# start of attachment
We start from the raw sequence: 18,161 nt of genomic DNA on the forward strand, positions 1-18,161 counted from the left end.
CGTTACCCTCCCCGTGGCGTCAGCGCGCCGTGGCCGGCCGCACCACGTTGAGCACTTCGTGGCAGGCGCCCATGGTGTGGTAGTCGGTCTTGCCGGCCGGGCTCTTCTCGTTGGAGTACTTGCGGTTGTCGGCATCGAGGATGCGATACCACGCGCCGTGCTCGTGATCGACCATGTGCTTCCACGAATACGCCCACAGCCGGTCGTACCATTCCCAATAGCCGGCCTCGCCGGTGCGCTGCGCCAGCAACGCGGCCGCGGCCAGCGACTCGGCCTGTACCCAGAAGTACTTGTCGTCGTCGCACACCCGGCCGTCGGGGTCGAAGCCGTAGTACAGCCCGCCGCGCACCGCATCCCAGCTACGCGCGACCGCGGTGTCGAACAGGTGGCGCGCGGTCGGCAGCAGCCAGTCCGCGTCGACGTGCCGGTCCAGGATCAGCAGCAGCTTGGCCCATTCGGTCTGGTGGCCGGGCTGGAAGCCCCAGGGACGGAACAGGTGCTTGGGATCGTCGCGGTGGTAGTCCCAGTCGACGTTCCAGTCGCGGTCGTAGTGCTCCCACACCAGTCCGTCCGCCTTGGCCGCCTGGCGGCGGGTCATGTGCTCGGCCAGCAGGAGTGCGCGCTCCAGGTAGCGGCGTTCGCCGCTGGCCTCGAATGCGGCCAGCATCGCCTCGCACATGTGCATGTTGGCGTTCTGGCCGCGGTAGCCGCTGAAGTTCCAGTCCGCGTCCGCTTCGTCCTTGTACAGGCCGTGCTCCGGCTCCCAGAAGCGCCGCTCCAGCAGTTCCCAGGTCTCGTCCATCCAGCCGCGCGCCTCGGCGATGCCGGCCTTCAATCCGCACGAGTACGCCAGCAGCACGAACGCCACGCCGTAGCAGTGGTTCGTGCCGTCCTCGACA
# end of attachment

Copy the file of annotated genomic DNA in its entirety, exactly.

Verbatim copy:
We start from the raw sequence: 18,161 nt of genomic DNA on the forward strand, positions 1-18,161 counted from the left end.
CGTTACCCTCCCCGTGGCGTCAGCGCGCCGTGGCCGGCCGCACCACGTTGAGCACTTCGTGGCAGGCGCCCATGGTGTGGTAGTCGGTCTTGCCGGCCGGGCTCTTCTCGTTGGAGTACTTGCGGTTGTCGGCATCGAGGATGCGATACCACGCGCCGTGCTCGTGATCGACCATGTGCTTCCACGAATACGCCCACAGCCGGTCGTACCATTCCCAATAGCCGGCCTCGCCGGTGCGCTGCGCCAGCAACGCGGCCGCGGCCAGCGACTCGGCCTGTACCCAGAAGTACTTGTCGTCGTCGCACACCCGGCCGTCGGGGTCGAAGCCGTAGTACAGCCCGCCGCGCACCGCATCCCAGCTACGCGCGACCGCGGTGTCGAACAGGTGGCGCGCGGTCGGCAGCAGCCAGTCCGCGTCGACGTGCCGGTCCAGGATCAGCAGCAGCTTGGCCCATTCGGTCTGGTGGCCGGGCTGGAAGCCCCAGGGACGGAACAGGTGCTTGGGATCGTCGCGGTGGTAGTCCCAGTCGACGTTCCAGTCGCGGTCGTAGTGCTCCCACACCAGTCCGTCCGCCTTGGCCGCCTGGCGGCGGGTCATGTGCTCGGCCAGCAGGAGTGCGCGCTCCAGGTAGCGGCGTTCGCCGCTGGCCTCGAATGCGGCCAGCATCGCCTCGCACATGTGCATGTTGGCGTTCTGGCCGCGGTAGCCGCTGAAGTTCCAGTCCGCGTCCGCTTCGTCCTTGTACAGGCCGTGCTCCGGCTCCCAGAAGCGCCGCTCCAGCAGTTCCCAGGTCTCGTCCATCCAGCCGCGCGCCTCGGCGATGCCGGCCTTCAATCCGCACGAGTACGCCAGCAGCACGAACGCCACGCCGTAGCAGTGGTTCGTGCCGTCCTCGACA